Town Meeting Plans Discussed, Budget Revisited

by Doug McClure

HARDWICK – Without even the most optimistic expectation of a return to normal by the next town meeting, the state has indicated some leeway for towns over process for Town Meeting 2021.

Town Clerk Alberta Miller said that beyond the logistical impossibility of meeting the 75-person state limit on large groups, which is around half of the typical attendance for Hardwick Town Meeting, with social distancing in place, the usual site is Hardwick Elementary School and that building will be closed to public access for large groups. The legislature is expected to take up specific details in January as one of its first tasks, but the signals from the state so far are that two things are on the table: going to all-Australian ballot for Town Meetings or moving the date for those towns that felt a public forum necessary. 

The expenses that going to Australian ballot will introduce are not insignificant, and include a tabulator that costs somewhere in the range of $3,000 and another $3,500 to mail the ballots. Additionally, the added printing means that timelines to get the warning out would likely be compressed which adds pressure onto the process of putting together a final budget and town report. But the alternative of trying to postpone the meeting would create chaos, board member Shari Cornish said. 

She floated and then immediately abandoned the idea of hosting a reservation-only town meeting at the Hardwick Town House for 70 people and trying to spend more of the extra expense for a one-time occurrence toward improving the technology at that site to allow a hybrid town meeting.

Several board members raised concern at once because many of the hybrid select board meetings this year had been discombobulated by technical problems even with far fewer participants than a town meeting would require.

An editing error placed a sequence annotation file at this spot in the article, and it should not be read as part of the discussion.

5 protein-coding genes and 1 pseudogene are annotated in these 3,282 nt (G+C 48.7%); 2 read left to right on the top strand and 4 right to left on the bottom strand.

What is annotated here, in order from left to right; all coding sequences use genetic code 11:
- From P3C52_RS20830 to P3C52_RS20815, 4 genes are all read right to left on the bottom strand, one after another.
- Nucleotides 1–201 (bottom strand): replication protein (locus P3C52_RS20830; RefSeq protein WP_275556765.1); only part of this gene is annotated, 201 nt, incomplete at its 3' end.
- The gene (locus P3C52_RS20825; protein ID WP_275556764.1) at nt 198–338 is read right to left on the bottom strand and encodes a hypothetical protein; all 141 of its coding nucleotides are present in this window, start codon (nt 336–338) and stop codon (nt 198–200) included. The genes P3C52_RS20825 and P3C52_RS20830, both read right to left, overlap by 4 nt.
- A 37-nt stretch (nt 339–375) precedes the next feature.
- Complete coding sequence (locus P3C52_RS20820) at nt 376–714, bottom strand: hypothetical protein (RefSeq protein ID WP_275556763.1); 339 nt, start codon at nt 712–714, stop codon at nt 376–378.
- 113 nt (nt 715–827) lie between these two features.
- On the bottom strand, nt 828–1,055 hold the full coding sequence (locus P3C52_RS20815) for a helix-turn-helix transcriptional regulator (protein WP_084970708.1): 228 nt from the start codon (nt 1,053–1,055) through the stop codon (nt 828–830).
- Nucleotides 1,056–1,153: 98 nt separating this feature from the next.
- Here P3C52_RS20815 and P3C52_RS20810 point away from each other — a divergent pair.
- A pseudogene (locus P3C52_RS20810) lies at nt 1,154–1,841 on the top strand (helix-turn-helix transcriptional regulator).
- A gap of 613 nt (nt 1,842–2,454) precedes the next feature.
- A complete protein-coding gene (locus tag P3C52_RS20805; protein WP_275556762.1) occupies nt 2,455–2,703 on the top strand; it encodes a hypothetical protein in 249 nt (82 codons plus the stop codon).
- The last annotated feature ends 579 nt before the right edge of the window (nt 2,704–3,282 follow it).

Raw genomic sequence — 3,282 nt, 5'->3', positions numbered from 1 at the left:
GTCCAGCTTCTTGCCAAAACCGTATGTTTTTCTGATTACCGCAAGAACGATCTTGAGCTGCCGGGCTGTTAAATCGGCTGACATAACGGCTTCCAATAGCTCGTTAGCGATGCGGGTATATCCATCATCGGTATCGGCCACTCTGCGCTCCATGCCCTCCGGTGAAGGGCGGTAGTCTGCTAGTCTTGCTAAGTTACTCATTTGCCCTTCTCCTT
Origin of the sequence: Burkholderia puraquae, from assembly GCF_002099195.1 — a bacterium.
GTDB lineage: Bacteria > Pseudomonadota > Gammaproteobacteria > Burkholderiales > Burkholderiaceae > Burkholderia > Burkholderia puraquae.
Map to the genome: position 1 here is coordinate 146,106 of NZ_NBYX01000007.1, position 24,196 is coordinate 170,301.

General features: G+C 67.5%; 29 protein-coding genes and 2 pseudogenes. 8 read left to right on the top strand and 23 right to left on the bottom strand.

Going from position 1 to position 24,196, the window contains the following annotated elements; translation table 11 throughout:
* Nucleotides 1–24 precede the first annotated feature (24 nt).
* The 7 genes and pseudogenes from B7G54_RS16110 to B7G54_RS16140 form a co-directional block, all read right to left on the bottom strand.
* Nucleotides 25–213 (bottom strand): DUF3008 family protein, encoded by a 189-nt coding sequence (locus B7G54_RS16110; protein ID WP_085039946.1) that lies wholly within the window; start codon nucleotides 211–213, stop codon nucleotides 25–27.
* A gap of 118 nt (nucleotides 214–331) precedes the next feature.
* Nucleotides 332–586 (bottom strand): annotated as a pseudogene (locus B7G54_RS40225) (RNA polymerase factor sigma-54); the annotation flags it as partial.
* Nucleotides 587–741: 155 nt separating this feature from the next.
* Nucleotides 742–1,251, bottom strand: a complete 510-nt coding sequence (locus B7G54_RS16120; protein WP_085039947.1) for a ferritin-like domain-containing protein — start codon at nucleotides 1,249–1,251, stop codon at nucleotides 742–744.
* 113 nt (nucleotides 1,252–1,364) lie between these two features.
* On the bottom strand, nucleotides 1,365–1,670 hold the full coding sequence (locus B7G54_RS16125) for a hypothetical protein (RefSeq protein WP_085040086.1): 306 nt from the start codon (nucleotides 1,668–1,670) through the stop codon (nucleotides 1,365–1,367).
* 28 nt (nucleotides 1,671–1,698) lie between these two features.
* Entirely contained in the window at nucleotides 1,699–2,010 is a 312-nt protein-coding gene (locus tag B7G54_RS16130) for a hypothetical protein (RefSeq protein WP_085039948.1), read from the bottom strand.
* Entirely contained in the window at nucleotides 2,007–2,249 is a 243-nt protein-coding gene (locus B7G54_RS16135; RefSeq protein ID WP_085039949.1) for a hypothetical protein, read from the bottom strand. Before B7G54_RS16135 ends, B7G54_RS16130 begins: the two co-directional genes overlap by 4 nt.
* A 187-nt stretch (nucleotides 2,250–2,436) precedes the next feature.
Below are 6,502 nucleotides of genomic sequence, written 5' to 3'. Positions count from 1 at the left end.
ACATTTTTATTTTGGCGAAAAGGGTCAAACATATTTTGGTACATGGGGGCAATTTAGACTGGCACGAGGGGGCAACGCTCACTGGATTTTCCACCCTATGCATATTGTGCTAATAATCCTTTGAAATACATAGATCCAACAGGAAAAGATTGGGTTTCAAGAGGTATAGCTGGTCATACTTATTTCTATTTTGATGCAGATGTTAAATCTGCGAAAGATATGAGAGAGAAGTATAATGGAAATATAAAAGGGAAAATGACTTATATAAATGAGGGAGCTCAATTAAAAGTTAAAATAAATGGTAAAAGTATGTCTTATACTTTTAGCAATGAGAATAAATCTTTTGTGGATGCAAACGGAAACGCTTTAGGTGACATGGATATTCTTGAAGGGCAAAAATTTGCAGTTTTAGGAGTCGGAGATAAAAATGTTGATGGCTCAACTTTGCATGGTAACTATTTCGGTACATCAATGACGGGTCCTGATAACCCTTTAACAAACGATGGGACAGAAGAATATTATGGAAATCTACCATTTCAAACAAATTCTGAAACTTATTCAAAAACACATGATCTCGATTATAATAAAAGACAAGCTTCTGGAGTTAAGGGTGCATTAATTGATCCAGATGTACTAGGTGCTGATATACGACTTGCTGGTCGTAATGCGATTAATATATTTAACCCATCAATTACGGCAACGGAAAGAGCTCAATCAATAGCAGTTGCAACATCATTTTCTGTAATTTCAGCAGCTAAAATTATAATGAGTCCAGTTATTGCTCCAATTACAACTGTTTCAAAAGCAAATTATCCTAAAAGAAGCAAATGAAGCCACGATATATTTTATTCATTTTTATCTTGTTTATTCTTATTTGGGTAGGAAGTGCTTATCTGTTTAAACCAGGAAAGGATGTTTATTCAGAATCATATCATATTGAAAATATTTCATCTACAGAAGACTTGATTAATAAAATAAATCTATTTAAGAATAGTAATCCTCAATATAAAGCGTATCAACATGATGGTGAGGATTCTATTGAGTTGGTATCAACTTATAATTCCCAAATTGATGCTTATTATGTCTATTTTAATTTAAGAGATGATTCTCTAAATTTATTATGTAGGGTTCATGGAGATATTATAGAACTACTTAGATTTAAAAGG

Chair Eric Remick added “I don’t know I’d want to be there with seventy other people,” and vice chair Elizabeth Dow said that as of right now even if vaccination met its threshold deployment by March, “we don’t know for certain the vaccine prevents transmitting the virus.” She also said “Most of the people that come to town meeting in person… [are in] a dangerous age group [for COVID].” Fielder said that while nothing had to be completely finalized now, a direction was necessary sooner rather than later. “I’ve had two calls already. I think that’s something folks don’t want to be hearing for the next couple of months.”

Business Manager Casey Rowell presented an updated budget draft. She said she had received new figures for insurance and workers’ comp. The unemployment insurance number increased by 30% since Hardwick is part of a pool of towns and many towns used unemployment insurance due to COVID even though Hardwick did not, but the amounts in Hardwick’s budget were “small to begin with” so the impact was minimal.

She had also gone over the Hardwick Police Department (HPD) budget once more. In the process of trying to explain stepping down the COPS Grant over several years to offset the end of that grant in FY2024 and avoid that number falling off a cliff all at once, everyone got confused. The question was whether the roughly-$72,000 COPS grant officer in the budget might be double-counted and in the overall payroll for the department as well. She said she will review the figures.

HPD continues to be the largest budget item for the town at $983,697, followed by highway department at $947,720, line items at $940,840, office expenses at $448,209, buildings at $78,829, payroll/part-time at $72,788, and the fire department at $47,036. In this latest revision of the budget draft, the town’s budget is at $3,519,119, a 1.56% increase. Revenues are presently at $1,051,334, a 3.5% decrease, and total property tax at $2,467,785 which is a 3.9% increase. 

How that translates to municipal property tax is still in the works since some numbers, most significantly the grand list, are not finalized. Right now it is looking like the municipal tax rate for FY2022 is estimated to be $1.31 per $100 before appropriations, up from $1.28. With appropriations (at this point the same amount as in FY2021) the rate would increase to $1.34 compared to FY2020’s $1.30.